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  • 19 Mar 2021 9:55 AM | Anonymous

    The 41st Annual International Association of Jewish Genealogical Societies (IAJGS) Conference will be held in historic in Philadelphia, Pennsylvania, from August 2 through 5, 2021. The plans for the 2021 Conference have changed from previous conferences as well. The 2021 event will be more focused over a shorter time frame—now four days and nights at the Sheraton Philadelphia Downtown Hotel. One major change is that it will include a virtual component.

    The conference will feature more than 100 speakers, with more than 250 sessions covering virtually every aspect of Jewish genealogy.

    Ken Bravo of South Euclid, president of the IAJGS, will preside over the conference.

    The keynote speaker will be Michael Hoberman, professor of American literature at Fitchburg State University in Fitchburg, Mass., and author of New Israel/New England: Jews and Puritans in Early America and A Hundred Acres of America: The Geography of Jewish American Literature.

    You can read more at:

  • 18 Mar 2021 4:57 PM | Anonymous

    Most experienced genealogists are aware of the major "online powerhouses" that contain text or even images of millions of historical records. Such web sites include,,,,,,,,, and many more. However, I suspect many of us "old pros" might be overlooking some of the most valuable research sites of all.

    If you haven't looked at your favorite search engines, I would suggest you check out what is available. You may be pleasantly surprised.

    You might check*,,,,,, or

    *NOTE: I usually avoid the use of Google because of all the privacy issues with that service. Admittedly, most of the other search engines have somewhat similar issues. Luckily, there is one delightful exception. I always use as my default search engine simply because of that company doesn't invade users' privacy by tracking the users and then selling their private information to other companies. See for the details.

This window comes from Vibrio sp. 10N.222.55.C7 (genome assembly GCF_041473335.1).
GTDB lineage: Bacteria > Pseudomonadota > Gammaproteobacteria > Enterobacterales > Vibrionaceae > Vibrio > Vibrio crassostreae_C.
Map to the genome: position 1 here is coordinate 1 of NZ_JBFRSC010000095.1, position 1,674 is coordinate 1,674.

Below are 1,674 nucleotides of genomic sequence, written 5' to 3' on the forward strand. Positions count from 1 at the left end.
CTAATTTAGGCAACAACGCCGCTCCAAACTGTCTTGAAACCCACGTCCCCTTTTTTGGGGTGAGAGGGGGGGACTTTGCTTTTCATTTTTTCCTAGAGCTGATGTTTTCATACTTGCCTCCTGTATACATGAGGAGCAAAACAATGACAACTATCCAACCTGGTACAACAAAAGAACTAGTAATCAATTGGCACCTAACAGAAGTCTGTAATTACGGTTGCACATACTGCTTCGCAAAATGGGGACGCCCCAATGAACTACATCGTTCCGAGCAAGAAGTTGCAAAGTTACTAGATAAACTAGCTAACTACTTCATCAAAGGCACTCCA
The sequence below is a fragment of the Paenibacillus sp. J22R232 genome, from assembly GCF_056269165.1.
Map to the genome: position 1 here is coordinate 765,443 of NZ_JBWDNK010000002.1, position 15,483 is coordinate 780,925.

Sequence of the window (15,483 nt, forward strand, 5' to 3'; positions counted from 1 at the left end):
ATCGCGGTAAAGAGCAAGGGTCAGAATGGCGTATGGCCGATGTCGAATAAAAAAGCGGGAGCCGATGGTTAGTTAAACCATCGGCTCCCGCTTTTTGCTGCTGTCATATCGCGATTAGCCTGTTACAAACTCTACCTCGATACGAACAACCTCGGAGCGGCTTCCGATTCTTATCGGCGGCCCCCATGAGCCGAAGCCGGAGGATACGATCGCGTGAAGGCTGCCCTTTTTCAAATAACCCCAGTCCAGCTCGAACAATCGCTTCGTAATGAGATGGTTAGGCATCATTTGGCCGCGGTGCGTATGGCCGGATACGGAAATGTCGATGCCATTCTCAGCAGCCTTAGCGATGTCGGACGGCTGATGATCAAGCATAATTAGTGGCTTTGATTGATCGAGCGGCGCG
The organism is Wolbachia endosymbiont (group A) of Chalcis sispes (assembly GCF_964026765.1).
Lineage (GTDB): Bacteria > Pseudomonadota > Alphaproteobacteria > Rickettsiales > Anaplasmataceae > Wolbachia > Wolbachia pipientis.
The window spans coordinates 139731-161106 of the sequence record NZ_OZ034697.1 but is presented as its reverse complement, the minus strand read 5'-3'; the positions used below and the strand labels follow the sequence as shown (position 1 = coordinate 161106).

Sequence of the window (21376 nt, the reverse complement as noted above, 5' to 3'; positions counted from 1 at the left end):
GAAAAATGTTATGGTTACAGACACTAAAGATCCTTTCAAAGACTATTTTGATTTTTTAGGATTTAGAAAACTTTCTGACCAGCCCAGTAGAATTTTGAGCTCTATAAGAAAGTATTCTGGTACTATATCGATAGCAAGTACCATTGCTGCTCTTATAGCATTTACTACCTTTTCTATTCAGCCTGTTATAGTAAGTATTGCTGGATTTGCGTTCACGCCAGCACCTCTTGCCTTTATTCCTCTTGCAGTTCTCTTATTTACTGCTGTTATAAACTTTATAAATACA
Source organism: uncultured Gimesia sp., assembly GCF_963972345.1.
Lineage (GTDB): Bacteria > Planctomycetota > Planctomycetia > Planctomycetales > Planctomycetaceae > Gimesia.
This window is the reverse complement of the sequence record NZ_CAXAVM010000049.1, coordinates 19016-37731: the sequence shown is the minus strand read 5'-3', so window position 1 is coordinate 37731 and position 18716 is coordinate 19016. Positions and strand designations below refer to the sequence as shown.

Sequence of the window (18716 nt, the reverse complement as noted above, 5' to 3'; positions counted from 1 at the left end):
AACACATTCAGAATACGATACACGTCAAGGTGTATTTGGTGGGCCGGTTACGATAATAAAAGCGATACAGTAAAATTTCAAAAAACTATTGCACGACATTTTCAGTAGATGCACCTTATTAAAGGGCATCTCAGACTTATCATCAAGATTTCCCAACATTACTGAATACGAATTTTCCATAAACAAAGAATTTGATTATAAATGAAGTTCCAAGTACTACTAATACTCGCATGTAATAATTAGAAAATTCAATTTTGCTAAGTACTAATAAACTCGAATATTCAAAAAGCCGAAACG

Actually, I have used search engines for years to find all sorts of online information, including info about living and deceased people. However, I have to admit I haven't used the search engines to find genealogy information as much in recent years as I used to. The reason? I simply forgot. In fact, I am rather embarrassed to admit that. I got so wrapped up in the "sophisticated" web sites listed earlier that I usually forgot about the more common search engines.

    However, I recently experienced a memory-jarring "reminder." I wasn't using the simplest of all tools, one that also often produces excellent results. Perhaps you need a reminder also so here is my (updated) recommendation.

    My most recent experience involved a search for information about my own father. OK, obviously I already knew a lot about him but not everything. My father passed away 31 years ago and I certainly remember a lot of detailed information about him. However, he died several years before the invention of the World Wide Web. Could the Web provide any information about a man who never heard of the Web?

    A relative of mine and I were discussing my father’s life recently and we both knew he belonged to a certain men's fraternal organization but neither my relative nor I remembered all the details. I had a vague recollection that Dad was a "grand master" (or a similar title) of the local lodge for several years. My relative stated, "I don't remember that." I certainly did not remember the details either.

    A quick check of my favorite search engine refreshed memories I had not thought about for 31 years. Yes, Dad was the "grand master" for quite a number of years, according to the rather lengthy description of that lodge listed online.

    Later, I started performing searches on several other deceased relatives: aunts, uncles, cousins, and even information about my great-great-grandfather who died in 1887. I even picked up some new (to me) information about great-great-granddad.